The violence has continued to escalate in the months since Hamas started a war with its murderous rampage across the northwestern Negev on Oct. 7. A total of 41 Israeli airstrikes have been carried out in Judea and Samaria since the start of the war, as well as more than 200 counterterror operations in Palestinian towns.

Since Oct. 7, around 3,250 Palestinian terror suspects have been captured in arrest raids throughout Judea, Samaria and the Jordan Valley, including more than 1,350 who are associated with Hamas, the IDF said Tuesday.

In the Gaza Strip, IDF forces are closing in on the position of Hamas terror leader Yahya Sinwar, The Washington Post reported on Tuesday, citing current and former Israeli officials familiar with the intelligence.

Sinwar is believed to be hiding in the vast tunnel systems underneath the southern Gaza city of Khan Yunis, where he has reportedly surrounded himself with a large number of living hostages, the officials confirmed.

"It's not about locating him, it's about doing something" without risking the lives of the hostages, one senior Israeli official told the newspaper.

However, the operation in Gaza cannot conclude until Sinwar is captured, killed, or removed from power, officials stressed to The Washington Post.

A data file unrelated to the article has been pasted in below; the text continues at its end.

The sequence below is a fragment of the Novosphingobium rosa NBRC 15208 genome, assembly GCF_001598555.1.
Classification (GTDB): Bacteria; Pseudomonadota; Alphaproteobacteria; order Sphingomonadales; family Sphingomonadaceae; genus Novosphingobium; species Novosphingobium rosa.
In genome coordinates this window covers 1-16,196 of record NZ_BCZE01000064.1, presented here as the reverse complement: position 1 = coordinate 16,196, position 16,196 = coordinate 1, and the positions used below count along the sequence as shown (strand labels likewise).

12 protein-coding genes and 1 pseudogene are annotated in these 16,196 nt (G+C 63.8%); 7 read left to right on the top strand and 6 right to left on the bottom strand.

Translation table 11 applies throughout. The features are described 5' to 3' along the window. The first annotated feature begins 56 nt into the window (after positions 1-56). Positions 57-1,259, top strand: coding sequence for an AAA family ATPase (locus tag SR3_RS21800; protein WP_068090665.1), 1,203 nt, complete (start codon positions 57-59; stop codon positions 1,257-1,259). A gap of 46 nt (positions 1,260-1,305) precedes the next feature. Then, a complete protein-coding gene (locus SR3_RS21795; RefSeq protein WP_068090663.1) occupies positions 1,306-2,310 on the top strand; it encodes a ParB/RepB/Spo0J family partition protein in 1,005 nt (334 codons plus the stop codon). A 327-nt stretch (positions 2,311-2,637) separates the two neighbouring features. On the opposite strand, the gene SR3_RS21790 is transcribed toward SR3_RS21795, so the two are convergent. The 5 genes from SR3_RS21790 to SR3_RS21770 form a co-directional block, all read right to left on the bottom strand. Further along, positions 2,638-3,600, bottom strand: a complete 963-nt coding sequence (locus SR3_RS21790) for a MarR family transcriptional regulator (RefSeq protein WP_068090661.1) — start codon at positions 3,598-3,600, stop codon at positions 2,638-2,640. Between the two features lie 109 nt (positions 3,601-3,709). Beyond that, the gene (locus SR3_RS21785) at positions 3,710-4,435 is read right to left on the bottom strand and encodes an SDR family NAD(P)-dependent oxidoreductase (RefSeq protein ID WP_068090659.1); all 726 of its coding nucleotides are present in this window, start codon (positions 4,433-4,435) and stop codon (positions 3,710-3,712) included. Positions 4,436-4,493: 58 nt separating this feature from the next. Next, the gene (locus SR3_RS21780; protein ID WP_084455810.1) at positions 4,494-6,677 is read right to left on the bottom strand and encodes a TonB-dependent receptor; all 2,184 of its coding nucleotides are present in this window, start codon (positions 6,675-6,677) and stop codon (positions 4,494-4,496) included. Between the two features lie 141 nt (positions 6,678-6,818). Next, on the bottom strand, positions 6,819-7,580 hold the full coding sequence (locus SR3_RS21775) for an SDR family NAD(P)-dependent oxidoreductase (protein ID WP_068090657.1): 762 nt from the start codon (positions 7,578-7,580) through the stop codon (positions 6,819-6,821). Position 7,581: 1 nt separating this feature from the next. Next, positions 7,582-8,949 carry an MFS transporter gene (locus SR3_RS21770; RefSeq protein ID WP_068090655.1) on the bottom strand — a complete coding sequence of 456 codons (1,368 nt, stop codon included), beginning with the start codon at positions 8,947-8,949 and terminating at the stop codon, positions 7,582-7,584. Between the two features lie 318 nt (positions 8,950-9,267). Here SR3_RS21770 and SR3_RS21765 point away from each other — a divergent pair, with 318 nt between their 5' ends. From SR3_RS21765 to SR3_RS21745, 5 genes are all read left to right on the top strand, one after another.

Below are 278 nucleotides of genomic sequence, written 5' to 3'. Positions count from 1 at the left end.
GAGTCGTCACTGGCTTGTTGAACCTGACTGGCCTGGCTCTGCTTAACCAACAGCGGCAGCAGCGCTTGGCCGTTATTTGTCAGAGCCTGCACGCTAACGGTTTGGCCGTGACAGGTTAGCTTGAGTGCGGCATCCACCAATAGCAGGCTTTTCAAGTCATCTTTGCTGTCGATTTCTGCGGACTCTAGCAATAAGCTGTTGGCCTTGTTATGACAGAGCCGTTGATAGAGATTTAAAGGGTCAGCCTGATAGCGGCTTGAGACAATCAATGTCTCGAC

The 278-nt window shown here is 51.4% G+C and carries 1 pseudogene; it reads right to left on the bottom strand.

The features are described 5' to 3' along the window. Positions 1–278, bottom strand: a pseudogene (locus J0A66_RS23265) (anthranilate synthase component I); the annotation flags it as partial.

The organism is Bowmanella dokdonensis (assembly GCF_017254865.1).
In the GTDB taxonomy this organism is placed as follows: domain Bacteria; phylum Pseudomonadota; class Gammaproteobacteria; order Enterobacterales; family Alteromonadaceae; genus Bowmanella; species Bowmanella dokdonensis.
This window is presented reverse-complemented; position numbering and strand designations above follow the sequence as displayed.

Speaking at a World Zionist Organization conference in Jerusalem on Tuesday, IDF Spokesperson Rear Adm. Daniel Hagari vowed to get to Sinwar "dead or alive."

"We are fighting Hamas from the north to the south," Hagari told attendees. "We will finish in Rafah; it is an important city—there are hostages in Rafah," Hagari was quoted as saying. The city of Rafah is the last Hamas stronghold in Gaza and could be the key to ending the war.

Israel Defense Forces activity in the Gaza Strip, Feb. 27, 2024. Credit: IDF.

Last month, the army launched a massive assault in Khan Yunis, killing scores of terrorist operatives, including company commanders. During previous operations in Khan Yunis that took place in the first weeks of the Gaza offensive, more than 300 tunnels had already been located.

Soldiers of the Maglan and Egoz commando units continue to operate in the western part of the city, the IDF revealed on Tuesday, noting that troops are killing and arresting "dozens" of Hamas terrorists every day.

In Khan Yunis, troops found loaded weapons under beds in civilian homes, as well as rockets, grenades, launchers, explosive belts, shoulder missiles and other terror equipment.

Hamas started the war on Oct. 7 when it led a mass attack on the northwestern Negev, killing 1,200 people, wounding thousands more and kidnapping 253. Israel conducted an aerial campaign against Hamas in the weeks after the massacre, which paved the way for the ground offensive that started on Oct. 27.